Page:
The Small-Space Mistake: "Using "heavier, darker, traditional furniture when it was more popular. I think that was the worst thing for small spaces."
The Fix: "Small spaces, like hallways, will feel larger and more open if you use pieces with a lighter visual profile—slim lines for legs on tables, and an open basket for walking sticks instead of bulky pieces."
How to Troubleshoot in Your Own Home: "Keep the lines clean and simple, and the styling really edited. Keep items you love out but store away everything else so that it doesn't feel cluttered. Also, adding greenery instantly makes spaces instantly brighter and more open feeling, which makes it seem larger."
Shea of Studio McGee
Studio McGee's Signature Style: "We are bright and airy, collected, approachable, and unstuffy."
The Small-Space Mistake: "I think that one of the mistakes I made early on was going small in a small space. I find now that a few select large items make a significant impact in small spaces."
The Fix: "Instead of doing two small lamps in the space, why not try one large lamp to anchor the corner?"
How to Troubleshoot in Your Own Home: "Being intentional with scale is something I learned the hard way, but it makes a big difference!"
Anne Hepfer of Anne Hepfer Designs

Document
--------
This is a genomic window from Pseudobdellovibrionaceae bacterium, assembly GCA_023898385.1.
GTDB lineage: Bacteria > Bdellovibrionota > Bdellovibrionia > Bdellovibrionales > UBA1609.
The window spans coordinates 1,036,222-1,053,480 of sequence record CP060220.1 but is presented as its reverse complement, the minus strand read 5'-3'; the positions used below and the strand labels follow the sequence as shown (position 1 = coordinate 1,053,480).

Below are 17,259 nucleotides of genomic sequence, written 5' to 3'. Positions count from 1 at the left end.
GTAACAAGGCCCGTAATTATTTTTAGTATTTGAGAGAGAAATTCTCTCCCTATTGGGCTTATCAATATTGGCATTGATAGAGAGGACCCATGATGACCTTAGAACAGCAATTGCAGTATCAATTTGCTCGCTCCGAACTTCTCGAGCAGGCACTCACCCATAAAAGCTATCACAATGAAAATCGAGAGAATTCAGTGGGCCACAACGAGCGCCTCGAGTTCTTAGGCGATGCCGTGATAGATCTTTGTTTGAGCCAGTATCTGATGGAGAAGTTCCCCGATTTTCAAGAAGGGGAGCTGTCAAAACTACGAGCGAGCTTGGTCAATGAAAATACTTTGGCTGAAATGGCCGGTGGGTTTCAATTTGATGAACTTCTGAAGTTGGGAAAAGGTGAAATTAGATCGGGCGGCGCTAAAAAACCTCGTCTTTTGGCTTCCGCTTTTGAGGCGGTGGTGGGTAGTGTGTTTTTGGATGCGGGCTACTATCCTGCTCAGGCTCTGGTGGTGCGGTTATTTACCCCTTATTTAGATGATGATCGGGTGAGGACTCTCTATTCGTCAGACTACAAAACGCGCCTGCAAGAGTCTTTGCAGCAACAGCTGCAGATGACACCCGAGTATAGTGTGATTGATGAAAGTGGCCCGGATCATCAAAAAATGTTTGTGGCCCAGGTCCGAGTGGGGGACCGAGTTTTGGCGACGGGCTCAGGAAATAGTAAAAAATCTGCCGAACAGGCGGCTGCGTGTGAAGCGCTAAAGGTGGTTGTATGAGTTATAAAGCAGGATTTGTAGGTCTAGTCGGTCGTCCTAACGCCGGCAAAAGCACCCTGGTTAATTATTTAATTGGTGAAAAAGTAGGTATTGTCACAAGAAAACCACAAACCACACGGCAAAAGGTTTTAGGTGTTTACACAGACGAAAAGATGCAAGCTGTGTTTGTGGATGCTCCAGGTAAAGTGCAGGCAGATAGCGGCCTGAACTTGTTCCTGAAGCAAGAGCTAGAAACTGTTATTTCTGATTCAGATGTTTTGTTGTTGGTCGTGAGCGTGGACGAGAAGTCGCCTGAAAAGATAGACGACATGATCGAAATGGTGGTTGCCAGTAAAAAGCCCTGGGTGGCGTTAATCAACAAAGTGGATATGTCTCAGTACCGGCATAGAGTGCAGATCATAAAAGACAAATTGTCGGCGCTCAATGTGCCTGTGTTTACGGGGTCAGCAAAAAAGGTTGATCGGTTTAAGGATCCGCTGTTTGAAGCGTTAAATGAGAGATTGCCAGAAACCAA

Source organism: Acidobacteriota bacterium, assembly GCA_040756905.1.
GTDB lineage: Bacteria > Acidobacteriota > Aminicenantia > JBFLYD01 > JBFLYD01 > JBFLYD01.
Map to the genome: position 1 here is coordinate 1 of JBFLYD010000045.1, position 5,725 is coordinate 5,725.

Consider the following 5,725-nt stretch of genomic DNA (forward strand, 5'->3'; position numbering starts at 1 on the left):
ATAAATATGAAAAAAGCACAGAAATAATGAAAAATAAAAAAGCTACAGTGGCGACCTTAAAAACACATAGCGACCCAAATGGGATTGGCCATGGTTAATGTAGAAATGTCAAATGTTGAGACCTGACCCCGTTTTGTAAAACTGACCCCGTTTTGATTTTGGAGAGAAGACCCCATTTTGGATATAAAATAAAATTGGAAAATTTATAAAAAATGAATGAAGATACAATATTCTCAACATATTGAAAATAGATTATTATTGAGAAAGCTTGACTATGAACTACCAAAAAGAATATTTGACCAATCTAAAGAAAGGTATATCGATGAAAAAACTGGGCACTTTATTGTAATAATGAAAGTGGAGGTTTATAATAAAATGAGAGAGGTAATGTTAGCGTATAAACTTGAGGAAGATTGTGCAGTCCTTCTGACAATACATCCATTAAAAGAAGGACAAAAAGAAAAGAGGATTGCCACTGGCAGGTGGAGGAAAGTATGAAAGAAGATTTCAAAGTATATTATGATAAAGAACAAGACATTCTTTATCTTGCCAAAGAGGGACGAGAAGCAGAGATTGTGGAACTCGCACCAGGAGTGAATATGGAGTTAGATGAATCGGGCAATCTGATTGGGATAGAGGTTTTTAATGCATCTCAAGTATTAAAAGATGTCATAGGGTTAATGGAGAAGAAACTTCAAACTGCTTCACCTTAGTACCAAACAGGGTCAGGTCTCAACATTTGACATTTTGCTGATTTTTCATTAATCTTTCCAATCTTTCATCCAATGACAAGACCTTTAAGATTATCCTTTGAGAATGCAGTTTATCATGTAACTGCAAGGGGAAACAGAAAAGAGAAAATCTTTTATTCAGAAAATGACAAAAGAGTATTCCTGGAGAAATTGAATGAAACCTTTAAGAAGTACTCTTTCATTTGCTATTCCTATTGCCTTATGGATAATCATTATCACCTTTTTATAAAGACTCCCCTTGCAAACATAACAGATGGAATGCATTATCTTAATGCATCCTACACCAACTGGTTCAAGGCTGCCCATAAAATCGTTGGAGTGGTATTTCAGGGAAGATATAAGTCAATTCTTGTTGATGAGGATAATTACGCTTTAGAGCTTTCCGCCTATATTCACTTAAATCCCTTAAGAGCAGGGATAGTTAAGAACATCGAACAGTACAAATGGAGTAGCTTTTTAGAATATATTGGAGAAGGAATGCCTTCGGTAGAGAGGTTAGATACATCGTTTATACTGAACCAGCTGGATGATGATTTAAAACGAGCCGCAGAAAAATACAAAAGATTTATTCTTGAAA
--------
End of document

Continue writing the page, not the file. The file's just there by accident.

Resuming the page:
Anne Hepfer Design's Signature Style: "I love working in a range of different styles, from eclectic city and country chic to beachy to modern rustic. Every project varies for each client to provide a unique, timeless, and beautiful atmosphere. I'm constantly looking, evolving, and shopping for cool finds in my global travels."
The Small Space Mistake: "I painted our foyer walls high-gloss brown, which was a little dark and moody. The butterflies in a glass cloche dome also a mistake. One of my kids accidentally hit the table with some hockey equipment, and my butterflies came smashing to the ground."
The Fix: "I've since changed to white lacquer, and it makes my consoles pop; the whole space is now bright and clean. The stair runner was also light wool, which didn't wear well, so that has to be swapped out for printed, more durable carpet."
How to Troubleshoot in Your Own Home: "Choose your paint colors carefully. But if you paint a wall and realize you don't like the color, it's such an easy fix."
Danielle Walish of The Inside
The Inside's Signature Style: "I would describe my style as site-specific, meaning, it changes depending on the architectural bones, the geographic location, and moment in time."
The Small Space Mistake: "Feeling like it's too small to make a bold decoration statement."
The Fix: "Don't be afraid to take a risk! It's all contingent upon room's proportions and conditions (e.g., ceiling height, how much natural comes in). For instance, I worked on an office project that had an uninspiring, small kitchen. Instead of just trying to forget it existed, we concealed the lackluster cabinetry with gorgeous banana-palm draperies. The worst room instantly became my favorite in the office."
How to Troubleshoot in Your Own Home: "Look at a lot of precedent imagery, and get inspired. It also helps to paint a swatch of color on a wall and look at fabrics swatches in the space."